Dinner Decorum: A Guide to Table Manners

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By Cindy Edwards

Dinner Decorum

Remember Julia Roberts’ character in the movie “Pretty Woman”? Before her big dinner date with Richard Gere’s character, a hotel manger gives her a crash course on eating “from the outside in” at the dinner table. However, at dinner that evening, she finds herself in a dilemma when she glances down and does not see the fork that she is expecting. The kind, older gentleman sitting at her table notices her confusion and discreetly demonstrates how to properly eat pâté. Perfect!!! Although it may be rare for you to be served pâté or escargot, it is nice to know how to navigate at the dinner table.

Good table manners begin at home. Most likely, your table setting at home is fairly basic, so the “outside in” approach is easy to follow: Begin with the silverware that is on the outside and work your way in as you progress during the meal. If the first course is a salad or soup, you should find those utensils on the outside. If the meal includes a third course (dessert), you may find that fork or spoon placed above the dinner plate instead of the side.

Holding silverware

There are two recognized styles for holding silverware: The American style, where you hold the fork in your right hand with the tines up, and the Continental style, where you hold the fork in your left hand with the tines down. The fork and knife simply rest on the middle finger with your forefinger and thumb holding the handle. The forefinger is always directing the movement of the utensil whether using Continental or American style. I had always heard that you should begin and end a meal in the same style; however, today there is more and more crossover during a meal. And, both styles seem to be equally acceptable.
The American Style

The Continental Style

Both styles call for cutting the food the same way: knife in the right hand with the fork in the left hand, forefingers guiding the motion as the utensils rest on the middle fingers, secured by the thumb. 

In the American style, after cutting, the fork is transferred to the right hand. In the Continental style, the fork remains in the left hand. You may continue to hold the knife or rest it on the plate.

What should you do with silverware during the meal?

Never put a piece of silverware back on the table once you have picked it up.  It should just “rest” on your plate.  You should also rest your silverware between bites and during conversation. When you are finished, lay your knife and fork together on the diagonal of your plate.  I tell my sons to make railroad tracks with their silverware and place them on the plate at the four o’clock position.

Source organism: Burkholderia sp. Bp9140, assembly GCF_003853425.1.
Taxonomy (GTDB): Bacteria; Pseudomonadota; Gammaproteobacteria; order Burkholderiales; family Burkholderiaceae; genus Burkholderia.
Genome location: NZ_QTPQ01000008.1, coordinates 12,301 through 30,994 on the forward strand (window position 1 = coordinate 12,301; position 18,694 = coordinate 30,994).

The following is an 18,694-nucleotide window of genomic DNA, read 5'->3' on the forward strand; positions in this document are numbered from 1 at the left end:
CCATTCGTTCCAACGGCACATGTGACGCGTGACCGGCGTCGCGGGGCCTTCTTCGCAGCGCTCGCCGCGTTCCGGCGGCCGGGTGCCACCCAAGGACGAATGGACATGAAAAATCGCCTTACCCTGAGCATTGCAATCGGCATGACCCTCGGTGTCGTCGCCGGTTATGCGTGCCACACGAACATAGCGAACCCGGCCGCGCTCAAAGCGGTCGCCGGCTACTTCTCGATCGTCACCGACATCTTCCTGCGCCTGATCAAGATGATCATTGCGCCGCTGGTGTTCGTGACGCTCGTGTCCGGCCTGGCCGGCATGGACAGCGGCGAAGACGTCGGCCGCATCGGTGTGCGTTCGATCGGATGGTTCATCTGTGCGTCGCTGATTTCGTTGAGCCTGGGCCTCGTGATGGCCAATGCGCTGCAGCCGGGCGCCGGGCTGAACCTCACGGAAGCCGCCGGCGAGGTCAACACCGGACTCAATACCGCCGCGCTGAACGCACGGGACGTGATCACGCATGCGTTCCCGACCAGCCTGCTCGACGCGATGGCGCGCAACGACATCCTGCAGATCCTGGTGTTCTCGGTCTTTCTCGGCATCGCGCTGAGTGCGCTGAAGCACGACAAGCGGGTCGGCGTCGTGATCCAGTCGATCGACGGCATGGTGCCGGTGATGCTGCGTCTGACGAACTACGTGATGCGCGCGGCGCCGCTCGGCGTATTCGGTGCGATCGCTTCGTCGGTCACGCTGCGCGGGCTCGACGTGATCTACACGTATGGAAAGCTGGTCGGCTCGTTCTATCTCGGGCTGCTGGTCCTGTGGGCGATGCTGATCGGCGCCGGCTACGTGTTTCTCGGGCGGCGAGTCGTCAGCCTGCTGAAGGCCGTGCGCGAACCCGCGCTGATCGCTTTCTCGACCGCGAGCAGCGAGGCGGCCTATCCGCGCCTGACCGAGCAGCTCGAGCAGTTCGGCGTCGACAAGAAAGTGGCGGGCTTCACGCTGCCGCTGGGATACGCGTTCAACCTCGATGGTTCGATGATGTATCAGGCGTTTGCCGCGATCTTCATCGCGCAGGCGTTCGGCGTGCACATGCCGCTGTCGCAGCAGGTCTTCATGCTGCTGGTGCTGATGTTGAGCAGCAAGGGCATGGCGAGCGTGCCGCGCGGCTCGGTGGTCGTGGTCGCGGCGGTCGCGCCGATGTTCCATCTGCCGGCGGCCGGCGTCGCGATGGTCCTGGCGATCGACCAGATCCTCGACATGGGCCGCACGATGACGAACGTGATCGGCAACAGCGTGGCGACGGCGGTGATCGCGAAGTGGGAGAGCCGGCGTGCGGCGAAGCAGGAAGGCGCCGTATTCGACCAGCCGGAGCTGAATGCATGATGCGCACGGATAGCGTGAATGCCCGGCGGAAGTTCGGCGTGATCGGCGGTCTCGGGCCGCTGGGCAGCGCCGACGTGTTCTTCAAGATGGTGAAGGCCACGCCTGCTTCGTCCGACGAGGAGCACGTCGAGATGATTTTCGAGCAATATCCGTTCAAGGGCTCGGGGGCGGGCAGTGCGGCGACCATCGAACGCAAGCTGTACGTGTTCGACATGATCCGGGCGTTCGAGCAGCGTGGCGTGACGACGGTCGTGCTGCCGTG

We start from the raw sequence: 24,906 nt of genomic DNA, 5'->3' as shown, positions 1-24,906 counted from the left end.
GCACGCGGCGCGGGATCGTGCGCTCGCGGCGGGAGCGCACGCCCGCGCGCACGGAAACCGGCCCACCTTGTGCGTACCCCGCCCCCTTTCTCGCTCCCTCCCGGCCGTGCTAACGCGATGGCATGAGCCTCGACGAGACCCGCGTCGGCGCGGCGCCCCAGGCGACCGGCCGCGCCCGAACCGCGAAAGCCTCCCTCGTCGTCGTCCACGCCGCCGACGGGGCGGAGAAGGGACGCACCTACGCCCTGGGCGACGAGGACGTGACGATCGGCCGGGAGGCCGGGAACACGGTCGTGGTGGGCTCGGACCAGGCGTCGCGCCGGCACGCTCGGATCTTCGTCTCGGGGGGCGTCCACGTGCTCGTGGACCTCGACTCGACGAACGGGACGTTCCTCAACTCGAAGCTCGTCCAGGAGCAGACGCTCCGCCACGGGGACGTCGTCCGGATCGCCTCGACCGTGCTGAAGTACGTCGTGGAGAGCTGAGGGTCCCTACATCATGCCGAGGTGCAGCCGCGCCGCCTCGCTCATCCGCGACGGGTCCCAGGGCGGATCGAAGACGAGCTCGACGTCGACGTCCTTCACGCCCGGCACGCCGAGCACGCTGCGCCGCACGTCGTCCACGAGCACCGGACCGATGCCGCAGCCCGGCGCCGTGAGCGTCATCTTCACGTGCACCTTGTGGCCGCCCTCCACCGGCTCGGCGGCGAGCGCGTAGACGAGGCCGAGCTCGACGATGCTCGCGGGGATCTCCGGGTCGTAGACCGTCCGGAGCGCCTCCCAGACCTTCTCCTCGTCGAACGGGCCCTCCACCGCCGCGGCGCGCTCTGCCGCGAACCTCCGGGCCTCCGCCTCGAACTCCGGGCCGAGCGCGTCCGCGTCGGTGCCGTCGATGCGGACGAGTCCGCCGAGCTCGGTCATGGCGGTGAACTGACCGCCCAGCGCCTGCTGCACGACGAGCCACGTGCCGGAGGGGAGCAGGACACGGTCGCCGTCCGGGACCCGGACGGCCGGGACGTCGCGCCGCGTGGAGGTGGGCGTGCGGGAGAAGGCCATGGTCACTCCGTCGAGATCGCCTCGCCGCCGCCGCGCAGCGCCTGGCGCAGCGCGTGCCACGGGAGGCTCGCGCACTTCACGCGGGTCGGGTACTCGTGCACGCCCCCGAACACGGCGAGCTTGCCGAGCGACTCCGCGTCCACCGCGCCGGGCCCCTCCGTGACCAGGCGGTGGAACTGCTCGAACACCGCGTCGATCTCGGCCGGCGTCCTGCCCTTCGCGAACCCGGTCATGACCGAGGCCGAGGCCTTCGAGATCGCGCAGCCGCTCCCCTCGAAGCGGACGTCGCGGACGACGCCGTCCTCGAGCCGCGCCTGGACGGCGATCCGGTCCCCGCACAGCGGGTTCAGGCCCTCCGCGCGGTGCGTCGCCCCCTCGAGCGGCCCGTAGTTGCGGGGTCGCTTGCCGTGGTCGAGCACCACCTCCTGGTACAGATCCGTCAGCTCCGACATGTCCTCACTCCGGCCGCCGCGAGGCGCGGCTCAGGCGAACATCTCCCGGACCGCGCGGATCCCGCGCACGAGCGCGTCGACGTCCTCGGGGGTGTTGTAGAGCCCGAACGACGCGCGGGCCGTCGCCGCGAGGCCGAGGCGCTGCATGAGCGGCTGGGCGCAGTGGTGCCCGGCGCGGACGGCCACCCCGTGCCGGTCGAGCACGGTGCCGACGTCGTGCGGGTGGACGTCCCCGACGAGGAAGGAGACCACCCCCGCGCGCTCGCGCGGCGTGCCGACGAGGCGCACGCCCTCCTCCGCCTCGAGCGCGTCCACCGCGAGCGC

When do I start eating?

In most situations, you begin eating when the hostess does.  Follow her lead: Sit down when she does and wait for her to place her napkin in her lap. She may also signal the beginning of dining by simply picking up her fork and placing it on her plate. If there is a slow start in service, the hostess may urge you to begin your meal. Then, you may do as she says.

Which way should the food be passed?

Pass food to the right, and only pass it in one direction. If you are at a restaurant, your server will present your plate to your left and remove it from your right.

What about the bread and butter?

If you have a bread and butter plate, always place your bread on it. It will be on the upper left-hand side of the place setting. When the bread is passed, take a piece and a small amount of butter and place both on the dish. Break the bread into bite-size pieces, and butter each piece as you eat it.

Think of table manners like a game of bridge: If you know the rules, you can communicate in a completely different language. Please check out next week’s posting for more dinner decorum. Again, thanks for reading.

Properly yours,

Cindy Edwards embodies everything pretty, perky and proper about the South. She's a wife, mother, volunteer and freelance writer. Cindy volunteers enough hours to exhaust most by serving on the Board of Trustees for the Telfair Museums, the Savannah Book Festival Board of Directors and the University of Georgia Honors Advisory Board. She has also served on the Boards of the March of Dimes and Young Life Savannah. Cindy has been married to her college sweetheart, Dr. Joe Edwards III, for 25 years and is the proud mother of two sons: Joe IV, a senior at the University of Georgia, and Jack, a freshman at Ole Miss. No matter how busy, Cindy always makes time for a competitive game of bridge.
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I love reading and I am always searching for informative information like this! Write more informative news like this and i like ur design. ww.dorodesigns.com

By big dinner table on May 11, 2013


Thanks, Cindy, for a wonderful article. It brought back memories of my mother. Good table manners were of utmost importance to her and she ensured that this was instilled in her children. I will make this required reading for my sons. Thanks again, Andrée

By Andrée Walsh on June 16, 2012